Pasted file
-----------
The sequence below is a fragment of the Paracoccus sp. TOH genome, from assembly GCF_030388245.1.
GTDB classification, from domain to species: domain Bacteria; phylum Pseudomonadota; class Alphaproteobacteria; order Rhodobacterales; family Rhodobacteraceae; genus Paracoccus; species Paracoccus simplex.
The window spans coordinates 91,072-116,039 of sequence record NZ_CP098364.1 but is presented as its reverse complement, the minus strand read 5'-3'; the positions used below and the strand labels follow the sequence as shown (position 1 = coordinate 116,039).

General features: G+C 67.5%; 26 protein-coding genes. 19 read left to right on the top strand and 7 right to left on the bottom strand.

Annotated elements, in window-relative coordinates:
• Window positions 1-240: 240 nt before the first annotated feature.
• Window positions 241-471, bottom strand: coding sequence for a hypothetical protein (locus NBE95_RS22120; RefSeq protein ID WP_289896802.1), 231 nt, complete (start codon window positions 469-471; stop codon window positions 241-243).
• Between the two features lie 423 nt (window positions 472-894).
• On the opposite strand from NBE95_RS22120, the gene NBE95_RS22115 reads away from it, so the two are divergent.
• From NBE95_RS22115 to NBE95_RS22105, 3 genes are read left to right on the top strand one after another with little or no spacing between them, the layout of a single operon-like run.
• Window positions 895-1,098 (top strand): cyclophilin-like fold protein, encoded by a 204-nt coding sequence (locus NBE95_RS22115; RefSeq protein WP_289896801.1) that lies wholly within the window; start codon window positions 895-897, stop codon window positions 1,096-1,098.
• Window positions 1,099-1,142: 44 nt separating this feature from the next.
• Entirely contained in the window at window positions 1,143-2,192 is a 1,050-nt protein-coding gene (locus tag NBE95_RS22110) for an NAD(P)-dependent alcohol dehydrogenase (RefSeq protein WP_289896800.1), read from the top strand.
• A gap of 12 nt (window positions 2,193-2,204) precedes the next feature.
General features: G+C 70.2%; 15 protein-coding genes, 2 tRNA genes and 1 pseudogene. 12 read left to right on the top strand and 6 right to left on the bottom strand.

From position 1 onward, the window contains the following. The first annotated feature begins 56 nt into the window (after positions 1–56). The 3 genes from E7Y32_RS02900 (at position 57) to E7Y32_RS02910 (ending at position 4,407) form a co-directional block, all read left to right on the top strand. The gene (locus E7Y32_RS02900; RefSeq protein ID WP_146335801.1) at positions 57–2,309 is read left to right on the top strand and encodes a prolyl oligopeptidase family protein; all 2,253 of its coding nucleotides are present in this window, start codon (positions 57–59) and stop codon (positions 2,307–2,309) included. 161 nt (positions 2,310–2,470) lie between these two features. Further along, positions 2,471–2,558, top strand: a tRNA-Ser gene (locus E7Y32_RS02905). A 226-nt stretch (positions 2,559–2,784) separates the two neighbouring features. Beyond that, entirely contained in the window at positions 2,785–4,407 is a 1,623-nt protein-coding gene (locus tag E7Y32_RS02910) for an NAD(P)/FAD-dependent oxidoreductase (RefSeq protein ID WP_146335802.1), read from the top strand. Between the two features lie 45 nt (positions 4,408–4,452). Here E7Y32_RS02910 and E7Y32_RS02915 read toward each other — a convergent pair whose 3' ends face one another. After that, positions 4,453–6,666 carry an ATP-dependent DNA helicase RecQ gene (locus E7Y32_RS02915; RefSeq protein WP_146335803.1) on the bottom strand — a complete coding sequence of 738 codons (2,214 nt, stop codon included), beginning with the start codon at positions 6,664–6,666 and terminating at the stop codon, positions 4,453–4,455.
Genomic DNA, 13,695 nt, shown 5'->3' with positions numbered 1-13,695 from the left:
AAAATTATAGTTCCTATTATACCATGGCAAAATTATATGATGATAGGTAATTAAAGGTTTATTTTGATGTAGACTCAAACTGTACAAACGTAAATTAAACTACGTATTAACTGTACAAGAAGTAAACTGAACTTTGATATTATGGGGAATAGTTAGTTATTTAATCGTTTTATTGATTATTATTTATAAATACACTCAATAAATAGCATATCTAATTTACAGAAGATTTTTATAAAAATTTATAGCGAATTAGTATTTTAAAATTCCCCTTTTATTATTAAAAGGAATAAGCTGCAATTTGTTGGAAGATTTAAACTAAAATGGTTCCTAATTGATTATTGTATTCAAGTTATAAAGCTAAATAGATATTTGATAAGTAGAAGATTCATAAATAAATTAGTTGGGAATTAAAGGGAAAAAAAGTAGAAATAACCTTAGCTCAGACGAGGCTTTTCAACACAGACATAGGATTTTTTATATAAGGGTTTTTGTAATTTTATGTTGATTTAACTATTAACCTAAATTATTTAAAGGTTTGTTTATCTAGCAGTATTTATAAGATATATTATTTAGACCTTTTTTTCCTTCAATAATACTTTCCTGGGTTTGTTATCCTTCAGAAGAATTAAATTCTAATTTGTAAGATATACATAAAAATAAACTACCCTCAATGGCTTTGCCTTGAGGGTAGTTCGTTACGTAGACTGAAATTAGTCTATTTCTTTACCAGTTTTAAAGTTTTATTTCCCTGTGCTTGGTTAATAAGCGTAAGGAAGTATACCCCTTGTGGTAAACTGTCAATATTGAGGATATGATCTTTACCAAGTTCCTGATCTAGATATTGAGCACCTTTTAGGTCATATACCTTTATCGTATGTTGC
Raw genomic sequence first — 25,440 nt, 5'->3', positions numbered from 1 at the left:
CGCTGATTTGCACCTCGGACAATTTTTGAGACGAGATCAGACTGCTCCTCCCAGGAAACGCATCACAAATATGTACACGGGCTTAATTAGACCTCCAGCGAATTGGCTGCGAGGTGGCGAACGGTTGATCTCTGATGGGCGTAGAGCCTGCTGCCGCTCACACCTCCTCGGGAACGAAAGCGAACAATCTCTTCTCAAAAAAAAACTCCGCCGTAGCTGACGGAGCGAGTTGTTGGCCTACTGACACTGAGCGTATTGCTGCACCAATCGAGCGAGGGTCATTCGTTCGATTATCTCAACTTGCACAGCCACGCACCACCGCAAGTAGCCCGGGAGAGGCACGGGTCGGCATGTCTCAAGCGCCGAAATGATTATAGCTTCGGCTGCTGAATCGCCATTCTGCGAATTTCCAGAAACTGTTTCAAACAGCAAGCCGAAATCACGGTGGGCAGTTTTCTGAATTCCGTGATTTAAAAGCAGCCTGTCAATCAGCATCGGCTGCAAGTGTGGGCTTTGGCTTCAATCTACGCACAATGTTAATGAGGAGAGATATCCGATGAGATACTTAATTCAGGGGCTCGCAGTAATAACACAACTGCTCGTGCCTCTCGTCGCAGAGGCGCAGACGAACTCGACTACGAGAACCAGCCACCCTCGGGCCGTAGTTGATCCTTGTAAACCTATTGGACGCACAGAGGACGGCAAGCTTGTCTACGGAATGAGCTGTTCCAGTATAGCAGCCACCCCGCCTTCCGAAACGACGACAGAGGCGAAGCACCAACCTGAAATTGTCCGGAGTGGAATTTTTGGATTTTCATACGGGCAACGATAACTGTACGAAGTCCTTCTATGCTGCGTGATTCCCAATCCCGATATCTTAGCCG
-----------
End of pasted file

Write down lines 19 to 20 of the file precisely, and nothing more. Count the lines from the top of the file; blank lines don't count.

Raw genomic sequence first — 25,440 nt, 5'->3', positions numbered from 1 at the left:
CGCTGATTTGCACCTCGGACAATTTTTGAGACGAGATCAGACTGCTCCTCCCAGGAAACGCATCACAAATATGTACACGGGCTTAATTAGACCTCCAGCGAATTGGCTGCGAGGTGGCGAACGGTTGATCTCTGATGGGCGTAGAGCCTGCTGCCGCTCACACCTCCTCGGGAACGAAAGCGAACAATCTCTTCTCAAAAAAAAACTCCGCCGTAGCTGACGGAGCGAGTTGTTGGCCTACTGACACTGAGCGTATTGCTGCACCAATCGAGCGAGGGTCATTCGTTCGATTATCTCAACTTGCACAGCCACGCACCACCGCAAGTAGCCCGGGAGAGGCACGGGTCGGCATGTCTCAAGCGCCGAAATGATTATAGCTTCGGCTGCTGAATCGCCATTCTGCGAATTTCCAGAAACTGTTTCAAACAGCAAGCCGAAATCACGGTGGGCAGTTTTCTGAATTCCGTGATTTAAAAGCAGCCTGTCAATCAGCATCGGCTGCAAGTGTGGGCTTTGGCTTCAATCTACGCACAATGTTAATGAGGAGAGATATCCGATGAGATACTTAATTCAGGGGCTCGCAGTAATAACACAACTGCTCGTGCCTCTCGTCGCAGAGGCGCAGACGAACTCGACTACGAGAACCAGCCACCCTCGGGCCGTAGTTGATCCTTGTAAACCTATTGGACGCACAGAGGACGGCAAGCTTGTCTACGGAATGAGCTGTTCCAGTATAGCAGCCACCCCGCCTTCCGAAACGACGACAGAGGCGAAGCACCAACCTGAAATTGTCCGGAGTGGAATTTTTGGATTTTCATACGGGCAACGATAACTGTACGAAGTCCTTCTATGCTGCGTGATTCCCAATCCCGATATCTTAGCCG